### You can't hack Bayes's theorem

Aka the difference between rationalization and rationality.

Eliezer Yudkowsky calls this the dilemma of the clever arguer: A propagandist (clever arguer) is hired to sell you a box that may or may not contain a diamond -- he tells you that the box has a blue stamp on it (which you know occurs more on boxes containing diamonds). If you could handle the box yourself, you could rationally evaluate all the characteristics of the box and compile their influences on your probability estimate Are you then forced, for each argument the clever arguer provides, to helplessly update your probabilities as the clever arguer wishes, even though you know the propagandist has omitted the evidence he doesn't want you to know of?

There are various equivalent formulations of the problem including:

• p-hacking
• Filtered evidence: an experimenter flips a coin 10 times and tells you that the 4th, 5th and 7th tosses came up heads, without telling you anything about the other tosses.
The key matter to realize is that the information you get is not simply the 4th, 5th and 7th tosses came up heads, but instead: the propagandist tells me that the 4th, 5th and 7th tosses came up heads. The statistical process we are studying is no longer the "natural" (IID Bernoulli) process we're used to, but a different process, which depends on the inner mechanism used by the propagandist. For example:
• If the propagandist always tells you only the 4th, 5th and 7th tosses, you update your beliefs from this evidence as normal.
• If the propagandist only tells you the coin tosses that came up heads, then you now know that the other seven tosses come up tails, and you update your beliefs accordingly.
• If the propagandist chooses any three heads that came up to tell you about, then the probability of 4, 5 and 7 specifically being chosen is only slightly greater with a biased coin (you can calculate this, but the key point is that the process we're observing is not about which coins come up heads, but which coins are chosen by the propagandist).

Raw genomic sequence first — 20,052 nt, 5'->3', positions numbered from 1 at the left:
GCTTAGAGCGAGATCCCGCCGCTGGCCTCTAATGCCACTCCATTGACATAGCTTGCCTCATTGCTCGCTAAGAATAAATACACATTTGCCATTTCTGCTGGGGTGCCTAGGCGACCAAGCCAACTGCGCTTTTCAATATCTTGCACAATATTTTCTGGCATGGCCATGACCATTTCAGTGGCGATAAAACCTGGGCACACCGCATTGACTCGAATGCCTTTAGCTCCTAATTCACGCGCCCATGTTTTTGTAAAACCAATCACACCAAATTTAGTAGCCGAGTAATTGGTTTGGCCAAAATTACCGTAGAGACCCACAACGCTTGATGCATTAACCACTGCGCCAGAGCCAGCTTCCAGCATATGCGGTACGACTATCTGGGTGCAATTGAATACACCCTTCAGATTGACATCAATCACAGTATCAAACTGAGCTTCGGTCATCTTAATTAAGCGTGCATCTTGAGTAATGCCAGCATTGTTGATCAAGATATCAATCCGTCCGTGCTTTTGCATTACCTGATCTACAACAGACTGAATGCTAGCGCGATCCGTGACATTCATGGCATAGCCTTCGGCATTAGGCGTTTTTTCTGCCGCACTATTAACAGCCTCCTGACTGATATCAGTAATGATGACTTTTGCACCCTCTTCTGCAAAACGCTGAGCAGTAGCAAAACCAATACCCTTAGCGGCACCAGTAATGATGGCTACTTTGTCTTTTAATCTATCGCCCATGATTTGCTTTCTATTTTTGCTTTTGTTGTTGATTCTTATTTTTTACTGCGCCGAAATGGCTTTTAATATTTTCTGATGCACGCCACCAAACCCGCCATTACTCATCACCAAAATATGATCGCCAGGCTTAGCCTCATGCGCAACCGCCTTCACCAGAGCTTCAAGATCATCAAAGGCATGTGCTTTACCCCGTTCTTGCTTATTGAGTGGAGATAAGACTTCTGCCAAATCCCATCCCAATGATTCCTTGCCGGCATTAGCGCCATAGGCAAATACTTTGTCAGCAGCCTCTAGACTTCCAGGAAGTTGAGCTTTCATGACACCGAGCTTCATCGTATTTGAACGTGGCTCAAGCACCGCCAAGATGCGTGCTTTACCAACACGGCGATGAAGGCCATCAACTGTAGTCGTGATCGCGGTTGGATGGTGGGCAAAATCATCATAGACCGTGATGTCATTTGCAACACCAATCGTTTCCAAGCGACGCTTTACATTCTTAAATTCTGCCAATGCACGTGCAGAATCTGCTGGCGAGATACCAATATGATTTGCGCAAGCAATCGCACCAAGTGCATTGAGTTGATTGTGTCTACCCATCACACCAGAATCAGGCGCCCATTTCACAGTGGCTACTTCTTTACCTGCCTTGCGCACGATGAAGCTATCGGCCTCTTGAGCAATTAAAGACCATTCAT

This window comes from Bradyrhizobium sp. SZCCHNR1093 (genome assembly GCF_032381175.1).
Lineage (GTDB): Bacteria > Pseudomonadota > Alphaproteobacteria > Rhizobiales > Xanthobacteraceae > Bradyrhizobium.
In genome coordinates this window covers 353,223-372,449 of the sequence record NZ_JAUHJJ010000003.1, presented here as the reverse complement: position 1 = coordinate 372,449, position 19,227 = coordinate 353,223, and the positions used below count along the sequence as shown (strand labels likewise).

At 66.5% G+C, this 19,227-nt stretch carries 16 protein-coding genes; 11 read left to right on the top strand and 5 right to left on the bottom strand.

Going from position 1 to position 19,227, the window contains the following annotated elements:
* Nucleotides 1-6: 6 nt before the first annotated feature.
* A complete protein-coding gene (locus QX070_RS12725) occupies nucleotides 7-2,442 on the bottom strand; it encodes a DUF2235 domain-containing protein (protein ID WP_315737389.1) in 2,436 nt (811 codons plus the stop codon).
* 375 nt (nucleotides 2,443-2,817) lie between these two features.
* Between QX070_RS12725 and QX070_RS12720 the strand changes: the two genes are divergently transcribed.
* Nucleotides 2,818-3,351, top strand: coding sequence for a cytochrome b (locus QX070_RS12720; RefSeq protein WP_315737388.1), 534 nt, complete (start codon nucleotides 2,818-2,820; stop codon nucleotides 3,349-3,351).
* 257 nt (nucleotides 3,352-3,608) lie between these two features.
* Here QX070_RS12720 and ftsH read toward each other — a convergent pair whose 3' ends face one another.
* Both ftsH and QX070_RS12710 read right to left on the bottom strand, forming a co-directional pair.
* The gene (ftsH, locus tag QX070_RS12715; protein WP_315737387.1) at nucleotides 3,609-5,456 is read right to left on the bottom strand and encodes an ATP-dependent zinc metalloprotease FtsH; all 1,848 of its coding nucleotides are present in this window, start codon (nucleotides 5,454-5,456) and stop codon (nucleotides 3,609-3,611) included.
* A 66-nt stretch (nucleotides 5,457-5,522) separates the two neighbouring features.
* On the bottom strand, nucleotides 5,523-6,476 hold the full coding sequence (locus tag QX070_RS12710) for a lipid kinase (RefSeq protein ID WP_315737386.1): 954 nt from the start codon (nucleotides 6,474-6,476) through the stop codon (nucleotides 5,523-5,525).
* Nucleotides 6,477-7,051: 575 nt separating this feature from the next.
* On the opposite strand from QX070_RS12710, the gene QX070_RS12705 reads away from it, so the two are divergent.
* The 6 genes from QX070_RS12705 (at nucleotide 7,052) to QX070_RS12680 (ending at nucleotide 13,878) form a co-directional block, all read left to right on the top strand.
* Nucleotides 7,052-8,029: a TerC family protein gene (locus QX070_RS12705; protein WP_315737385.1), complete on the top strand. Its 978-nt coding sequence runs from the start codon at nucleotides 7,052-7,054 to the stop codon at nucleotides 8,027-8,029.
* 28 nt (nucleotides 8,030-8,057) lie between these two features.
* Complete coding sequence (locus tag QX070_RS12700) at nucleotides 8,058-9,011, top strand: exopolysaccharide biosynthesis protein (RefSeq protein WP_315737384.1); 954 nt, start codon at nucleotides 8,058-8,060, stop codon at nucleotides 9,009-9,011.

We could have a probability distribution on the various possible mechanisms underlying the propagandist, and then the information we get from our observations is actually split between information on the propagandist's mechanism and information on the coin's mechanism.

Here's a model that makes it easier to perform inference on: we have $n$ features $X_i$ distributed as $N(\mu, 1)$ with prior $N(0,1)$ on $\mu$, and the propagandist chooses to tell us the value $x$ of $X_j$ that has the greatest value among all $X_i$s. The posterior density on $\mu$ can then be calculated:
$\frac{{{\Phi _\mu }{{(x)}^{n - 1}}{\phi _\mu }(x){\phi _0}(\mu )}}{{\int_\mu {{\Phi _\mu }{{(x)}^{n - 1}}{\phi _\mu }(x){\phi _0}(\mu )\,d\mu } }}$
Where $\phi_\mu$, $\Phi_\mu$ are the normal PDF and CDF respectively. Here's an interactive visualization of this density:
For example for $n=10$, $x=1$, the distribution actually shifts leftwards, because surely if $\mu$ were 0, the propagandist could have found a feature with a better value than 1.

The moral of the story is that you can't hack Bayes's theorem; you can't fool a rational agent. If you have a parameter whose value you know, you can't systematically produce misinformation about the parameter. This is a result of the conservation of expected evidence: the expectation of the posterior probability of each value is its prior probability.

So when we talk about scientific standards -- about scientists revealing all relevant information and not p-hacking, etc. -- these are not requirements for Bayesian inference, but they're simply a way to ensure that scientific research is maximally informative. If you don't know the underlying process that scientists use to report their data, or if you know that they use a "biased" process, then your estimator of the relevant parameter will be less informative than it could have otherwise been.

The method they teach you in primary school to combat filtered evidence -- listing "arguments and counter-arguments", "pros and cons", etc. -- is far inferior to the standard of scientific ethics. Listing arguments and counter-arguments replaces a one-sided rationalization with a two-sided rationalization, but it doesn't truly approach rationality -- you just have two propagandists instead of one.